Part-time legislature: The holy grail of the Republican Party of Guam


The part-time legislature is a recurring proposal that always hits a dead end. Most Guam senators never seem fond of this proposal but the Republicans don’t give up on this idea, hoping it eventually sees the light of the say.


Shortly after the inauguration of the 36th Guam Legislature, four Republican senators —Joann M. Brown, Vicente “Tony” Ada, Christopher Duenas and James C. Moylan— introduced Bill 15-36, titled “The Citizen’s Legislative Reform Act of 2021.”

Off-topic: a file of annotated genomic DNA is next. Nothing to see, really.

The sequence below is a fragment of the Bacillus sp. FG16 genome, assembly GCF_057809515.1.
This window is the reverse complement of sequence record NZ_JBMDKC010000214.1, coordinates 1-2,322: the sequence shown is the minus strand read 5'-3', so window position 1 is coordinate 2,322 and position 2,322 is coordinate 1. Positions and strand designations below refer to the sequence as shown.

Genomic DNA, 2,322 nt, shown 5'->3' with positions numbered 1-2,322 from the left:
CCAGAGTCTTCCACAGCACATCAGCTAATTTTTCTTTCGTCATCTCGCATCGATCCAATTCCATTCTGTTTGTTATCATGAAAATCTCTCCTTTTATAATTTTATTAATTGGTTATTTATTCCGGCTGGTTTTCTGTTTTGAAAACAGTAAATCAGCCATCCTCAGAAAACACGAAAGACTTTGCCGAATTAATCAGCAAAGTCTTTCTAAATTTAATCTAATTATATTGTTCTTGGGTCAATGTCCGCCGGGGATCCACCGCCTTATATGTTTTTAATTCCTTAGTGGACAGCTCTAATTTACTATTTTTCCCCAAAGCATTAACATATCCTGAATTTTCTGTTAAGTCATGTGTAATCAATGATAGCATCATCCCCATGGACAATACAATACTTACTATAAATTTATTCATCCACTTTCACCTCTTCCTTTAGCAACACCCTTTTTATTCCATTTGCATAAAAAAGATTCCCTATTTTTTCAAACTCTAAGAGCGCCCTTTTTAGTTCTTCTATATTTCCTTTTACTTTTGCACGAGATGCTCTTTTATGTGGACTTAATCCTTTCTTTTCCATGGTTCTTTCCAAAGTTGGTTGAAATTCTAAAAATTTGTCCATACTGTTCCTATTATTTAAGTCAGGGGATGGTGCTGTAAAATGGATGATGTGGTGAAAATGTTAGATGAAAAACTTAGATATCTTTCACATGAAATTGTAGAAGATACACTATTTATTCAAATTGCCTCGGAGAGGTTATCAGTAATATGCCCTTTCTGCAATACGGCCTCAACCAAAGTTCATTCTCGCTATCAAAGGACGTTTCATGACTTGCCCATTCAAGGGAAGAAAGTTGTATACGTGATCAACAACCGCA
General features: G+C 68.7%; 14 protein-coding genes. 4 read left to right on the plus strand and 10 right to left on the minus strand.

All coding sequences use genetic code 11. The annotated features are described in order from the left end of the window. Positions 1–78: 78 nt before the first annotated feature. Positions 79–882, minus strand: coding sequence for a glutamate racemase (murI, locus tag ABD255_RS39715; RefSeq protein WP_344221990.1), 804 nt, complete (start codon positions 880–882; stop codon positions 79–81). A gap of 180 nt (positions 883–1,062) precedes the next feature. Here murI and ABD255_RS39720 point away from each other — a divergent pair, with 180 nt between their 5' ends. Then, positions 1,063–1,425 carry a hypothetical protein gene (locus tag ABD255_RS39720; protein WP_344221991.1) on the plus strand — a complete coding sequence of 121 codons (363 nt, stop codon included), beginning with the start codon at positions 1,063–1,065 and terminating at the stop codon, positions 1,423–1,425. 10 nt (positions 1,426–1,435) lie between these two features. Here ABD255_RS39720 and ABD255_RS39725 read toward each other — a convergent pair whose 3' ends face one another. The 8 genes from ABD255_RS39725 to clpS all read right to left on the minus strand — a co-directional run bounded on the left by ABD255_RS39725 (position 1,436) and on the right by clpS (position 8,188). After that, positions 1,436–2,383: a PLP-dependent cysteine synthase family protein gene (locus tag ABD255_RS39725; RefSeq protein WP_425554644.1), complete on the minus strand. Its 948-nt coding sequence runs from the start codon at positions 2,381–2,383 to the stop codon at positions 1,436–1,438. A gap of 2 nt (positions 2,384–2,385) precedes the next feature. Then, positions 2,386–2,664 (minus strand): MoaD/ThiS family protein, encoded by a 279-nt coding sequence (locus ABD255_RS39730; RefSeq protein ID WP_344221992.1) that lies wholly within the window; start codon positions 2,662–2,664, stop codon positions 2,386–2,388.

The bill's authors believe the part-time legislature would attract more candidates from cross-sections of the community, as one would not have to leave their career or situation to represent their peers. It is also viewed as a way to reduce personnel cost in the legislature.


Will the part-time legislature proposal ever be taken seriously?


“It could, but it will take a major cultural shift,” said Dr. Mary Therese F. Cruz, associate professor of Political Sciences at the University of Guam. “Constituents in Guam view their senators as problem solvers—not just for the purpose of policymaking but also for solving the problems in their everyday lives.”


Guam legislatures introduce an average of 400 bills and 500 resolutions every cycle.


In the U.S. mainland, dozens of states either have a part-time or hybrid legislature.